‘Til the day my mom passed (2010) she always had fond recollections of the Corvairs’ ease of driving. My father’s only regret was that it was a “small” car (by 1964 standards) and decided to get Impalas after the accident.
Personally, I don’t care for the Corvairs’ first generation body style (60-64), but the second gens style (65-69) is a timeless.
I believe the intent of the Corvair’s original mission was to combat the growing competition from the likes of the VW bug, but shortly after it’s introduction, people began to see it more as a small, sporty car, much more eager to take corners than other cars they had experienced driving before. In fact, it is believed that Ford’s Mustang was, in part, due to Ford recognizing that the Corvair Monza had attracted a whole new cay buying segment. Hence, the ponycar era. So, the Corvair may be the most misunderstood, misaligned, under-appreciated vehicle GM ever produced, for many reasons!
I have limited experience behind the wheel of a Corvair, having driven both a ’64 Monza 2 door and 4 door (both 4 speeds) back in 1991. The 2 door seemed to handle better than the 4 door, but that may just have been due to worn 0suspension parts on the 4 door. Having been a Studebaker Lark fan for years and having driven every old car I could, I then believed that the Corvair was the most modern feeling (driving) antique car I had driven. That claim was surpased a few years later after I drove a ’72 BMW 2800cs. Driving the Corvair after years of driving a 1963 Lark was like driving a dream. Although the Studebaker’s frame and suspension was dated to the early 1950s and felt it, just driving a Studebaker at reasonably low speeds on a warm dry day, you quickly realize a few things. The car was meant for cruising at 55 mph on a nice straight highway. Turns and curves demand brake pressure – period! These cars feel like they have a high center of gravity, if not downright top heavy, so you know slaming it on a curvy road during a rain will not take you to a happy place! So, the Studebaker, on many levels, may be “unsafe”, however, the driving experience is honest, try a few quick manuvers and the car reacts just the way you think it would; slam on the power drum brakes at 45 mph and the brakes lock and skid before coming to a stop. Slam into a curve and feel the bodyroll and hear the tire scream. Not ideal, but honest and typical behavior of medium and large american cars of the early 1960s.
The Corvairs were different, the steering is light and the body is low. It doesn’t take very long to let your guard down and enjoy the ride with confidence because the car feels safe, and feels like it grabbing the rode. Only the brakes remind you that your not driving something newer, they are four drums, just like the Studebaker, but they don’t lock as quickly because the car is lighter and the body doesn’t roll, so you feel more in control than in the bigger cars. So, I imagine this feeling of security and control got alot of people into trouble back in the day.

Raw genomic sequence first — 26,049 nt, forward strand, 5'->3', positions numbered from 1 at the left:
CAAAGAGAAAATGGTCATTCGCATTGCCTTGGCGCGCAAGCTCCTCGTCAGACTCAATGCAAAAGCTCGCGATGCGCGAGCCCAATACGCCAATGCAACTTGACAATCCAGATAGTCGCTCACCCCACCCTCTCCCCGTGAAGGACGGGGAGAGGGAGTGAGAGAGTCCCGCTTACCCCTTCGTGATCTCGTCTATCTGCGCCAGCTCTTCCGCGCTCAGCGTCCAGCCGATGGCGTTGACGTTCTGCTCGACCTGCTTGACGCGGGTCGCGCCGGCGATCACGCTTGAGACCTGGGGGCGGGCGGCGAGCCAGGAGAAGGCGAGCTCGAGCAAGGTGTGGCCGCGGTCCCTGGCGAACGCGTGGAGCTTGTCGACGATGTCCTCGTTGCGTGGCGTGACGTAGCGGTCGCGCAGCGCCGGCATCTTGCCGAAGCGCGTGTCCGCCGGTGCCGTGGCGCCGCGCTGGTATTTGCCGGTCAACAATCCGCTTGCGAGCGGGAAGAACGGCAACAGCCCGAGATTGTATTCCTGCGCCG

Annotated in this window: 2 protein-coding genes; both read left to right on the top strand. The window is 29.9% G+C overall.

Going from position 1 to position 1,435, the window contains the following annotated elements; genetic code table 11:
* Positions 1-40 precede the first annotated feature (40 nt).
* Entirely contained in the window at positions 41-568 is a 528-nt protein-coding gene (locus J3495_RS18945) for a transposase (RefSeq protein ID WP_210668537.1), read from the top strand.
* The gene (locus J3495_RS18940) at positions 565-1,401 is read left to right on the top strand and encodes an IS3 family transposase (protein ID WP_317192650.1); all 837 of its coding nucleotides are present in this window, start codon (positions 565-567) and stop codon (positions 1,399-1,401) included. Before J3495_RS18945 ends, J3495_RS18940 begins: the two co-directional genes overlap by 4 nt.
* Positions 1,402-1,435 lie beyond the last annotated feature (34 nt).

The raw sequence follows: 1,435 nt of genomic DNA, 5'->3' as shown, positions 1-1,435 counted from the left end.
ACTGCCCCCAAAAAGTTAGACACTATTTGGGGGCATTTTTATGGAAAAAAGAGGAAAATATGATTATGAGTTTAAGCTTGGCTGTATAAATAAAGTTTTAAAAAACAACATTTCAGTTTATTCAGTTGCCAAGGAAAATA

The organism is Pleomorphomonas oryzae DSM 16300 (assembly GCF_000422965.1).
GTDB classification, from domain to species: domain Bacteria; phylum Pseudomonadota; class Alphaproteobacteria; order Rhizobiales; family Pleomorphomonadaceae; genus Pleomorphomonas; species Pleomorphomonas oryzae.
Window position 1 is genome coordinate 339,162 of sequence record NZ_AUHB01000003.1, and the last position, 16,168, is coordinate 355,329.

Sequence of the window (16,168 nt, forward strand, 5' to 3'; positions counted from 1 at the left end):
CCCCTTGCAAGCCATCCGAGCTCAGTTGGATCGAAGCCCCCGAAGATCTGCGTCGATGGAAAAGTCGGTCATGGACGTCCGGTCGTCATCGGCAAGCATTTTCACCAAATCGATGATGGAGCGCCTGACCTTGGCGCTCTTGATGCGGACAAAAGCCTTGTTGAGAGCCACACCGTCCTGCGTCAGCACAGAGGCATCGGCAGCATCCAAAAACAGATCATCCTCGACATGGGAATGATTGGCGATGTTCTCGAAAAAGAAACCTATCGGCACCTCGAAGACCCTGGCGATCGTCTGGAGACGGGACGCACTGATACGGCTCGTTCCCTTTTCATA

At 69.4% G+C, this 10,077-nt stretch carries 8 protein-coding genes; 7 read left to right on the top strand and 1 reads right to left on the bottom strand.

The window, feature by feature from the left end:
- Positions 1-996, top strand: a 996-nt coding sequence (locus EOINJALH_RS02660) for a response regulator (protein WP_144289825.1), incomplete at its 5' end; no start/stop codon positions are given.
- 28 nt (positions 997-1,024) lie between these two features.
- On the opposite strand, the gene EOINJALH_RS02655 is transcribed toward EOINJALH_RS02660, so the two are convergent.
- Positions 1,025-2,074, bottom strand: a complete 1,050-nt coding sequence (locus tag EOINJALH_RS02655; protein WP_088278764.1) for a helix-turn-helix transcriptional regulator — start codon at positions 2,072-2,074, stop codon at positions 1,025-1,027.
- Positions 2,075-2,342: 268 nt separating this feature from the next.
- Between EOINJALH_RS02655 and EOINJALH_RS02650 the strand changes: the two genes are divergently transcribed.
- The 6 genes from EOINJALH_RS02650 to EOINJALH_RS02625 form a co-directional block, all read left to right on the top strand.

Maybe Ed Cole knew the car wasn’t safe and didn’t care, but I would rather prefer to think that he got carried away on his pet project and just wanted to see it go into production and either lost sight of the (safety) details or was willing to give them up to the “bean counters” to see the car into production. I not defending either, but it is a reality of business. Lets face it, a 1960 Nova instead of the Corvair would have been better, cheaper competition for the Falcon, Lark, Rambler, and Valiant but, just as many have blamed the Avanti for the demise of Studebaker, look how boring it would have been if these companies had not been willing to gamble on something totally different. Clearly, Cole realized that smaller version of a large car with traditional front engine, rear drive would have been cheaper to produce, but his interest in aircooled engines and rear drive, had him push the project into production. I’m glad he did and my only regret is not buying that ’64 coupe back in 1991!
If you are interested in the design philosophy of the original Corvair, try to get a copy of “Case of the Methodical Men”, a promotional movie made by GM for the introduction of the car. It isn’t available on Youtube, as yet. But maybe soon.
My interest in the Corvair is less about the car itself, than the reaction of GM to the allegations in “Unsafe At Any Speed”.
The Corvair was undoubtably a flawed car, but honestly not much worst than most on the road at the time. However, when the book came out GM took on a dirty tricks campaign against Nader that in many ways foreshadowed the Watergate scandal that torpedoed Nixon in the seventies.
Phone tapping, spying, digging the dirt, a whispering campaign ( Hey, Nader’s homosexual, visits hookers, is a communist)….these might have discredited him if they hadn’t blown their cover.
It all started to look like GM had a lot to hide, and that ‘Big Business’ was after the heroic ‘Little Guy’ for a lot of people. It stopped being about the car and became about corporate ethics. As a case study for handling a company crisis it pretty much is a list of what not to do!